Characters: The book alternates POVs from Amélie to Connor... to two other people who get one or two chapters each. I liked Amélie and Connor well enough, but their romance happened so fast and they had almost no time to actually have that romance. There was a point where it switched POV (again) and my note about it just saying how I have no attachment to these new characters and don't understand why I should care.

And the POV switching was one of my big problems. Sometimes it highly unnecessary and it's page time that could be spent doing better things than listening to one dude complain about how angry he is, and it does that thing I hate, where it shows a scene, and then twenty pages later recaps that scene, completely ruining the tension. How are we supposed to be shocked by a revelation that we already knew?

PG-13 stuff: It's actually pretty light on sex and swearing and such. TW for mentions of rape/threats of sexual assult (it's more hinted at than anything actually happens). It's also fairly frank about how hard the starvation and stuff is for them, but surrpisingly light on violence and the death is a little glossed over. I don't think this would actually get an R rating if it were a movie.

Cons, complaints, bad stuff, etc.: I think I got everything in the rest of the review. Didn't like the POV switches, didn't love some of the time hopping, couldn't connect to the characters/plot as well as I would have liked. I also thought it was really freaking weird that Amélie's chapters were in first person, and everyone else's were in third person. I don't get that.

This has several prominent Aboriginal characters, and I'm not entirely sure how the representation is in terms of quality. There were some moments I felt uncomfortable, and I looked for reviews, but I couldn't find anything. I'm not saying anything for absolutely certain, but I have concerns. Send me reviews of you know of them, please!

Cover comments: The cover sold me here. I think it's really pretty.

Conclusion: Other people might like this better than me. I'm picky, this isn't a genre I'm passionate about, and it ran into some of my pet peeves. I'm going to give it to my mom and see if she likes it. This isn't my favourite, but I thought it was an interesting setting, and I did like Amélie. Right now I'm sitting at about a three out of five roses.

Other notes:

- Some of the deaths were weirdly glossed over. It's like

"Two weeks later everyone was dead!"

That's about all I've got for now.

Peace and cookies,

Monday, May 8, 2017

Things I've Read Recently (47)

If you're new around here, Things I've Read Recently is a series of posts I do that are basically mini-reviews of books that I either forgot to review, didn't have enough to say for a full review, or just didn't want to do a full post about for whatever reason.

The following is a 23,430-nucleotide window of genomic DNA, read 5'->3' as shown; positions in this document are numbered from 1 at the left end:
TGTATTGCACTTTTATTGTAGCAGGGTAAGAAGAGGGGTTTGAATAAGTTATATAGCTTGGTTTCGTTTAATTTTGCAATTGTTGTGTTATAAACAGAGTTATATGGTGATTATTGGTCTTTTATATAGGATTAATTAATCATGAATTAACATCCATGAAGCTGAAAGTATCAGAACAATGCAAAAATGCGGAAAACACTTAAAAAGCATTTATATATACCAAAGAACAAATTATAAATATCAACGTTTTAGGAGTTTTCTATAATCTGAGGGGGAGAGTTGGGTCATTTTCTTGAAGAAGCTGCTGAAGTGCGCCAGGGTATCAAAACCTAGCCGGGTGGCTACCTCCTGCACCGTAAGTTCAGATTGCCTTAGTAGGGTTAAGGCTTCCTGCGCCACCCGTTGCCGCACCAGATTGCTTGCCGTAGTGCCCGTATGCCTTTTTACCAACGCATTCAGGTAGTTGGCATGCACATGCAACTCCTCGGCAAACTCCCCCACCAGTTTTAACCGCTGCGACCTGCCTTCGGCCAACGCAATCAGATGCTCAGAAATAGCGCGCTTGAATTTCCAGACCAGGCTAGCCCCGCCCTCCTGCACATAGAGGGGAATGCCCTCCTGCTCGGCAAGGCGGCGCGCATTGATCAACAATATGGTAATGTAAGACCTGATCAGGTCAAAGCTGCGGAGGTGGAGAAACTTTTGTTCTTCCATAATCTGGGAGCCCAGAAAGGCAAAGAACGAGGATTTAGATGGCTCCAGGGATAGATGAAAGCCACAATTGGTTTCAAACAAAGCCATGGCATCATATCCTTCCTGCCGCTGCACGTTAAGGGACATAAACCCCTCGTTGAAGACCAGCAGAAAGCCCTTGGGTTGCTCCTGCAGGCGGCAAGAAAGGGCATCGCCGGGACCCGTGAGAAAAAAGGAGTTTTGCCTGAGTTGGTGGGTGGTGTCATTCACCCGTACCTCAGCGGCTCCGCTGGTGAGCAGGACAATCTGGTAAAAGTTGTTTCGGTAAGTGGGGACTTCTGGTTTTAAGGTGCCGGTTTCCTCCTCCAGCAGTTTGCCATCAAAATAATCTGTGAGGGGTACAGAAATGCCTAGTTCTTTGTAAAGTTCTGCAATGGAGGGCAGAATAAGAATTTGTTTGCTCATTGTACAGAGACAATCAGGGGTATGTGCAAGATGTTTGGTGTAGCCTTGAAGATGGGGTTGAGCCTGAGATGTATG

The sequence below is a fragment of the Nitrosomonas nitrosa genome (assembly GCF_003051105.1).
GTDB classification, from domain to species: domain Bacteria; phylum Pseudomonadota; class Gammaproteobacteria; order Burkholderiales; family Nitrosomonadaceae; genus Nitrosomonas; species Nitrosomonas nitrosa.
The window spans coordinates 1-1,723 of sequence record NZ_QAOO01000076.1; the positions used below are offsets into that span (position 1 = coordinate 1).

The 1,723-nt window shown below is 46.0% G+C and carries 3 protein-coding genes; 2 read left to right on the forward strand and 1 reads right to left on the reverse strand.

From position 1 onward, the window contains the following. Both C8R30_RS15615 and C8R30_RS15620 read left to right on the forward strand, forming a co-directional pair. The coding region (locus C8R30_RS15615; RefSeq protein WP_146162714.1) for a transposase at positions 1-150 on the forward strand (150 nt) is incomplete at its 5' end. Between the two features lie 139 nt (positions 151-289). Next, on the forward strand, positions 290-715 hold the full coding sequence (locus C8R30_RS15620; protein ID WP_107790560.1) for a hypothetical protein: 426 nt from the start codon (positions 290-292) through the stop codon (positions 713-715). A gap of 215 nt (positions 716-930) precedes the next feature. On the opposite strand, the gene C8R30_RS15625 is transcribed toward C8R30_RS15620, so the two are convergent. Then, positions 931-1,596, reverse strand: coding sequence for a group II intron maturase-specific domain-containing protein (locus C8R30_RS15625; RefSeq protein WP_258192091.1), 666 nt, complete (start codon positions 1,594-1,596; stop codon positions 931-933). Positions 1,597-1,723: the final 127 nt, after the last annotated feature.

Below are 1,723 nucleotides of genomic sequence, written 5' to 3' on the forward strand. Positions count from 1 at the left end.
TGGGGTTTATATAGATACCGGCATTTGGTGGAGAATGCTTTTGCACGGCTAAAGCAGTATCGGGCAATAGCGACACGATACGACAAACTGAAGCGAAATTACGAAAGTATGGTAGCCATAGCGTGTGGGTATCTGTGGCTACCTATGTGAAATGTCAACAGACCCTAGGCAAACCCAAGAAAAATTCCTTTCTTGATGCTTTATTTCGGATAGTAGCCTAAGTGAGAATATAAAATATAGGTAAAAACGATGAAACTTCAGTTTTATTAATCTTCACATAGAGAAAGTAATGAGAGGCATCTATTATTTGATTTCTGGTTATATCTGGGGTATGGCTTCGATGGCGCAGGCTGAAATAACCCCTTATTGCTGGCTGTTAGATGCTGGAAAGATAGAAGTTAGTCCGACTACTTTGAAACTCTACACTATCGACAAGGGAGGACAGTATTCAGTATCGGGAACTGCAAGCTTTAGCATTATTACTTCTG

Ms. Marvel, Volume 6: Civil War II by G. Willow Wilson, Takeshi Miyazawa, Adrian Alphonia, and Mirka Andolfo

Published: December 14th, 2016 by Marvel
Genre: YA Comics
Binding: Paperback
Page Count: Goodreads says 136
Part of a series? Yeah, this contains issues #7-12 and I still don't understand why the numbers started over and that's why I read bind-ups. I never claimed to be an expert.
Got via: The library as usual.
Amazon / Book Depository / Indiebound

Summary (from goodreads): While CIVIL WAR II brews, the next generation of Avengers has bigger things to worry about - like a tri-state academic competition! As rival schools clash, Ms. Marvel's teammates Spider-Man and Nova are now her enemies! But when Kamala gets called to the real battle's front line, she faces a fight she can't embiggen her way out of. She's about to learn a valuable lesson: Never meet your idols! As war intensifies, tragedy strikes too close to home - and Ms. Marvel must choose between her heroes and her family. When friends become foes, Ms. Marvel struggles to put her life and Jersey City back together. Kamala will be forced to grow up fast and find her true place in the world. But will she be an international sensation...or a menace?

Thoughts: Sometimes I have to seriously do research to write these things. Because honestly I read Kamala and I read Lumberjanes, and I know next to nothing besides what I read. So apparently Civil War II is important and also not so well-liked. (Kudos to Alice here for making me aware of this!) Frankly, I know nothing about the main event and also frankly, it doesn't really matter for this volume. When Last Days happened, I felt like I wanted to know more about how this effected the universe. With this, I want to know more about what happens to Kamala next.

Honestly, naming this volume "Civil War II" feels more like publicity than anything, with everything that happens in this. I think nearly everything that happens because of the event, could or would have happened with out. It's just background, really. So if you're wary of the event, don't worry about it here and definitely don't skip these ones because, well. You'd miss a lot.

A great deal of this volume spends more time with Kamala's family, and their history, and how and why they immigrated. More of her family is introduced, too, and I love how they show how strong the women of her family are, and how that has shaped Kamala to be who she is. The support of her family is so incredibly imporant to Kamala, and she couldn't do what she does without them, and I love when they show that.